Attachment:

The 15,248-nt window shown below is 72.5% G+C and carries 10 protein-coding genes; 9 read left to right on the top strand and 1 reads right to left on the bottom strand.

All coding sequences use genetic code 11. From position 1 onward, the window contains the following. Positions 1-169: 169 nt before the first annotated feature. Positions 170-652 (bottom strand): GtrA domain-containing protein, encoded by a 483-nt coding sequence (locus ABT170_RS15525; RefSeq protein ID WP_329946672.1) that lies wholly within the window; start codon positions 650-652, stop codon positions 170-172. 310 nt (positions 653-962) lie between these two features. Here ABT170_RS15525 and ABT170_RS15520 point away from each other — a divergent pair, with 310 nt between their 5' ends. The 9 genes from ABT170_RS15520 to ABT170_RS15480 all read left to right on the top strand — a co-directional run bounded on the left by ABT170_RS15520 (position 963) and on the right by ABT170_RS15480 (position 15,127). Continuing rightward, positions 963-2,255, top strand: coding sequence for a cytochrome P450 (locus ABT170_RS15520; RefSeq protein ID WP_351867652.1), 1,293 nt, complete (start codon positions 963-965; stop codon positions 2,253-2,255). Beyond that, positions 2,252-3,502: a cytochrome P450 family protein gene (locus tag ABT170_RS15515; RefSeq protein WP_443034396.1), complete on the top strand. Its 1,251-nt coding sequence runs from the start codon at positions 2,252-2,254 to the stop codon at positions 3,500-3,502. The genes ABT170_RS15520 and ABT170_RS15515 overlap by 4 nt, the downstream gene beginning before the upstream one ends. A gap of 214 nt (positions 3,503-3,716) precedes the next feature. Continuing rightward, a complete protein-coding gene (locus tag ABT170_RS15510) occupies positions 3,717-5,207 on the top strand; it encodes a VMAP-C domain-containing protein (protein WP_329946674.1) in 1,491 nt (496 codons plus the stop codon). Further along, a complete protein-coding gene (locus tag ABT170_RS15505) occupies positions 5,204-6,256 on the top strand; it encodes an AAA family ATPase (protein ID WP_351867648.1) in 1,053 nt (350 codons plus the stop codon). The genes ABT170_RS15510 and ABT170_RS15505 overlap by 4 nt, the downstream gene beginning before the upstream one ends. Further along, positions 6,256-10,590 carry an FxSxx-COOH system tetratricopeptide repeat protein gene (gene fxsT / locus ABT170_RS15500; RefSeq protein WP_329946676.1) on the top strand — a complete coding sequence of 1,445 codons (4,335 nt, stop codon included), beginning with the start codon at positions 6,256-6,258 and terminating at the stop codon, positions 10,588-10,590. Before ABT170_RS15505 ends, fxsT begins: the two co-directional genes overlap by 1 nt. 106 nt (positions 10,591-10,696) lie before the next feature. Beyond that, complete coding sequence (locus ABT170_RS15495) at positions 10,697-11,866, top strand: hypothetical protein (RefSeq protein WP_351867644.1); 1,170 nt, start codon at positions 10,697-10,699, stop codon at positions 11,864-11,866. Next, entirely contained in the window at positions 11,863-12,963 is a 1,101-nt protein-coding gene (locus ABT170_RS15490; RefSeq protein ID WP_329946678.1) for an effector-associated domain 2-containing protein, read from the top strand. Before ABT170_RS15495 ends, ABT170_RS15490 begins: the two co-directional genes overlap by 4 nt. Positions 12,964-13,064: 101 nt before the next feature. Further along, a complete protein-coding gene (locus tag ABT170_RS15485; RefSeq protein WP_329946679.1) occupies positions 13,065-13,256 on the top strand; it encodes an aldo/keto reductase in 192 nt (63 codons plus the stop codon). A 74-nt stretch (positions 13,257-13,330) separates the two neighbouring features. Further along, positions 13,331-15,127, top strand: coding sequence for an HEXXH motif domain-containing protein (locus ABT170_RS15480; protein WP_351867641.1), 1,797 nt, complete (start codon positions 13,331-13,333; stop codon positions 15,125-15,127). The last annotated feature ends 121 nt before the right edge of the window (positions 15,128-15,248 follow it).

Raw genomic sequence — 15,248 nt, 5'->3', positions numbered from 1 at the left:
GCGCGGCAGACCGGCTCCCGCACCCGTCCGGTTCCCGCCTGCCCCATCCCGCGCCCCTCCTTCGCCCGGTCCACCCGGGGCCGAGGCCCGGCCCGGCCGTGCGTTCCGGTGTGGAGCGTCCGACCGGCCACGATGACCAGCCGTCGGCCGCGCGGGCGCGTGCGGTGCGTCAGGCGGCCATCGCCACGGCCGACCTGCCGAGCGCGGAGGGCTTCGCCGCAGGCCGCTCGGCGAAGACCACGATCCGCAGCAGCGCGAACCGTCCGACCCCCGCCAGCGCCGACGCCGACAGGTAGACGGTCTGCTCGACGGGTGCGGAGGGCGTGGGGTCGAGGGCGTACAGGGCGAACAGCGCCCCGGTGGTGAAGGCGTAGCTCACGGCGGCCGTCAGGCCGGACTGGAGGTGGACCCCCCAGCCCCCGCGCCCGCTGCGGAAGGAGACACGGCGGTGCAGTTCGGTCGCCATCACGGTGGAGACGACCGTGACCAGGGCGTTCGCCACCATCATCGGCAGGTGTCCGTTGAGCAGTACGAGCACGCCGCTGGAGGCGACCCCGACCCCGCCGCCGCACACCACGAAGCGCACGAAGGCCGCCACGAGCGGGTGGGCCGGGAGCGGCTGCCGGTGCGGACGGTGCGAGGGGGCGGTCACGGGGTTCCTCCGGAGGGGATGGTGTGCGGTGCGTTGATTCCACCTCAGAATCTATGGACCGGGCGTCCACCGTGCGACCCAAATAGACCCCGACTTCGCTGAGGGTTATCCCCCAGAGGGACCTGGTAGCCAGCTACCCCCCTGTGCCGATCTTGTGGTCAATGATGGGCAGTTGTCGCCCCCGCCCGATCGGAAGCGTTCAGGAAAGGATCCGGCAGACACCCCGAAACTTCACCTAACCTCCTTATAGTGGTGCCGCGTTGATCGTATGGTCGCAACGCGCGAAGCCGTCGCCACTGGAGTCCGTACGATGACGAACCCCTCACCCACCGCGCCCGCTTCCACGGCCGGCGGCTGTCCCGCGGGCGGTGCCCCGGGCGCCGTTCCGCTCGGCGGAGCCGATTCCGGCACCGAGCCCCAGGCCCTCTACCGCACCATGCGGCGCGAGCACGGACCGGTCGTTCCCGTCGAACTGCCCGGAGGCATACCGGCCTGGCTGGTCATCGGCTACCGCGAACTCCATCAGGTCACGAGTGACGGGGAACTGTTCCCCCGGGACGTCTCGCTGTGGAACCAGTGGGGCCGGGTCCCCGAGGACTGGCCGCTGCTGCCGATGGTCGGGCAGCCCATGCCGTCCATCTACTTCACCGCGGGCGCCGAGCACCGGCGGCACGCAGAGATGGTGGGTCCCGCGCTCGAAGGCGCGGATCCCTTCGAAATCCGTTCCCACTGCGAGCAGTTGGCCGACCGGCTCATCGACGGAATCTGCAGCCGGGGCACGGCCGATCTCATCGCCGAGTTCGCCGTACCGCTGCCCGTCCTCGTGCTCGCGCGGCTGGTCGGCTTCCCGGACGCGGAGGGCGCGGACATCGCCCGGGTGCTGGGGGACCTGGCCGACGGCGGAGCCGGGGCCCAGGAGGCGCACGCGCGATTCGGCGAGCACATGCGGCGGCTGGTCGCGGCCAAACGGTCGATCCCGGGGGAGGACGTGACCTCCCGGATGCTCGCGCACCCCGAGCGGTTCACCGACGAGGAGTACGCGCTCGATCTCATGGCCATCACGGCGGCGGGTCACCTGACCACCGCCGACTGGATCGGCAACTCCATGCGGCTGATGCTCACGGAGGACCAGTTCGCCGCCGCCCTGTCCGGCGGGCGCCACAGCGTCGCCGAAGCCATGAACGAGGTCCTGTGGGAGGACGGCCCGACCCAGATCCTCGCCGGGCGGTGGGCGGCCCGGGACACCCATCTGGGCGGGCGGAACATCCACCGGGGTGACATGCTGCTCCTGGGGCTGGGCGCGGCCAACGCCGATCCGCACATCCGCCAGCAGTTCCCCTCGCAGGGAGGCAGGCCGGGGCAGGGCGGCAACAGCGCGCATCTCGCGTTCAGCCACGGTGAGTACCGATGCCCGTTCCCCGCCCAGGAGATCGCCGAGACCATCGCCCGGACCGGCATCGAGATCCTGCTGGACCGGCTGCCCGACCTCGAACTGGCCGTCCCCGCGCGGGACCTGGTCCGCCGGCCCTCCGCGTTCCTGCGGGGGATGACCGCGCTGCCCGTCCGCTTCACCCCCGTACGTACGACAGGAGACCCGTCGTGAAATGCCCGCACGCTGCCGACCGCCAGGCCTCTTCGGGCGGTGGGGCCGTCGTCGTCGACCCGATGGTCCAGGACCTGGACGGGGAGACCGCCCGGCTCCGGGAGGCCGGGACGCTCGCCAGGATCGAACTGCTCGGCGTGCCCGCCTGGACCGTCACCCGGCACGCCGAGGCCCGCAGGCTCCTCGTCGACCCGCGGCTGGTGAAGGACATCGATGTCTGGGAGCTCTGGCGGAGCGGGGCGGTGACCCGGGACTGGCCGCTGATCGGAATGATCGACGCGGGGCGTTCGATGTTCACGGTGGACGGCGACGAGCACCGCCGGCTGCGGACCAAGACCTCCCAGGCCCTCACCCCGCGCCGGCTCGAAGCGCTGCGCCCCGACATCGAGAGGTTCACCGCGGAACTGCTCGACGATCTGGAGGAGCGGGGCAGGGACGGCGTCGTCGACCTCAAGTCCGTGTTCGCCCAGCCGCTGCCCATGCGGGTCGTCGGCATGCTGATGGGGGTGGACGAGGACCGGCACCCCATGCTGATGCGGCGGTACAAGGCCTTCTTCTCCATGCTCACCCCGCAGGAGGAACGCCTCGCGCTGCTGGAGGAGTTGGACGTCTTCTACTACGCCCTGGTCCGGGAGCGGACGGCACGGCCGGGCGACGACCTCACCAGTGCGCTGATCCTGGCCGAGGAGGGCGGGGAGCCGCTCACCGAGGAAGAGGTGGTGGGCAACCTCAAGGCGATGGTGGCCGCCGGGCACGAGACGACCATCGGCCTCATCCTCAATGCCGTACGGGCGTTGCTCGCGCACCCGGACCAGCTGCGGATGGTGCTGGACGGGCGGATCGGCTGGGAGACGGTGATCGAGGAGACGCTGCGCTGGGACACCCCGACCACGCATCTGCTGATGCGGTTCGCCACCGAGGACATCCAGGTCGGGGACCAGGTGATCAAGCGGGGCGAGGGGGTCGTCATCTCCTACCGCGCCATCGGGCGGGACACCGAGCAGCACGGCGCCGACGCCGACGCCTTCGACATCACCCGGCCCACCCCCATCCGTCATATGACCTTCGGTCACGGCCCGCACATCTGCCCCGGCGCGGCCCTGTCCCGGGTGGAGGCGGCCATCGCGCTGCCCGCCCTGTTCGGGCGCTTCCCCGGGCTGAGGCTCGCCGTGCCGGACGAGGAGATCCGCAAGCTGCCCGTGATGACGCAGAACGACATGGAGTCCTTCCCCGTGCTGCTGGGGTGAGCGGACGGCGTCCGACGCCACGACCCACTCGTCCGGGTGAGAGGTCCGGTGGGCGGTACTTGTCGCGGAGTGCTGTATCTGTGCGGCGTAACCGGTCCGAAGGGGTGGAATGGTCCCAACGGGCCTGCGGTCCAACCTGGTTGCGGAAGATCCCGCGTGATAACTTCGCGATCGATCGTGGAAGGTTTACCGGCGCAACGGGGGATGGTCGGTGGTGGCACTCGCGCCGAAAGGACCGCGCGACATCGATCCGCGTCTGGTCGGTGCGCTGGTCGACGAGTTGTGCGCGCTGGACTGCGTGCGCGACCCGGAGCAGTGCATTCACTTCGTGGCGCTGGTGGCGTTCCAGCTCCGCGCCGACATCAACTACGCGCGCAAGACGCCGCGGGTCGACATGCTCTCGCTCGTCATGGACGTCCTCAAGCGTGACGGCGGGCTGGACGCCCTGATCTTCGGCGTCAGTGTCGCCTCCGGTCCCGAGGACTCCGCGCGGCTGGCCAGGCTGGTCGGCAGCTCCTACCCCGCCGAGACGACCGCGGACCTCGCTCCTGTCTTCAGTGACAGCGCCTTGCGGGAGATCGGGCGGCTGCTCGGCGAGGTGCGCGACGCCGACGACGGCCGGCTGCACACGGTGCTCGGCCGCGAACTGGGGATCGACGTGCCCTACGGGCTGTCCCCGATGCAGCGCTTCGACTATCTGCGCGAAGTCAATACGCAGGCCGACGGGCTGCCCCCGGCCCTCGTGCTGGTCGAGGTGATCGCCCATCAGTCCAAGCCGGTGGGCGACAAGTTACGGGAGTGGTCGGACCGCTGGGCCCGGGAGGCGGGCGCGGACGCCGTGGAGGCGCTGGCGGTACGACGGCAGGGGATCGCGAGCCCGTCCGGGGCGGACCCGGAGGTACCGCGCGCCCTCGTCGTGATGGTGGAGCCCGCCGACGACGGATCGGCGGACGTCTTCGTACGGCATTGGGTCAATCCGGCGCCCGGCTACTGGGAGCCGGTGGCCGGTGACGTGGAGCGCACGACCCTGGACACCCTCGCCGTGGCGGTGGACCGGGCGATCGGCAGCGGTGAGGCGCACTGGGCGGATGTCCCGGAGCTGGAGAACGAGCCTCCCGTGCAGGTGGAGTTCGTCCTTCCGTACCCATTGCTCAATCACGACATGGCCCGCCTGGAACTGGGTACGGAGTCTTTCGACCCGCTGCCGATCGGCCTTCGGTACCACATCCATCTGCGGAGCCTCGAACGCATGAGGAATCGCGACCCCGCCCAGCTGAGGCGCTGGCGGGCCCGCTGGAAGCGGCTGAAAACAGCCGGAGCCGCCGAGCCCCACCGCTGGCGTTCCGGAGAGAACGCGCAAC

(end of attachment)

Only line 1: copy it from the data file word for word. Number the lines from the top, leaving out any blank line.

The 15,248-nt window shown below is 72.5% G+C and carries 10 protein-coding genes; 9 read left to right on the top strand and 1 reads right to left on the bottom strand.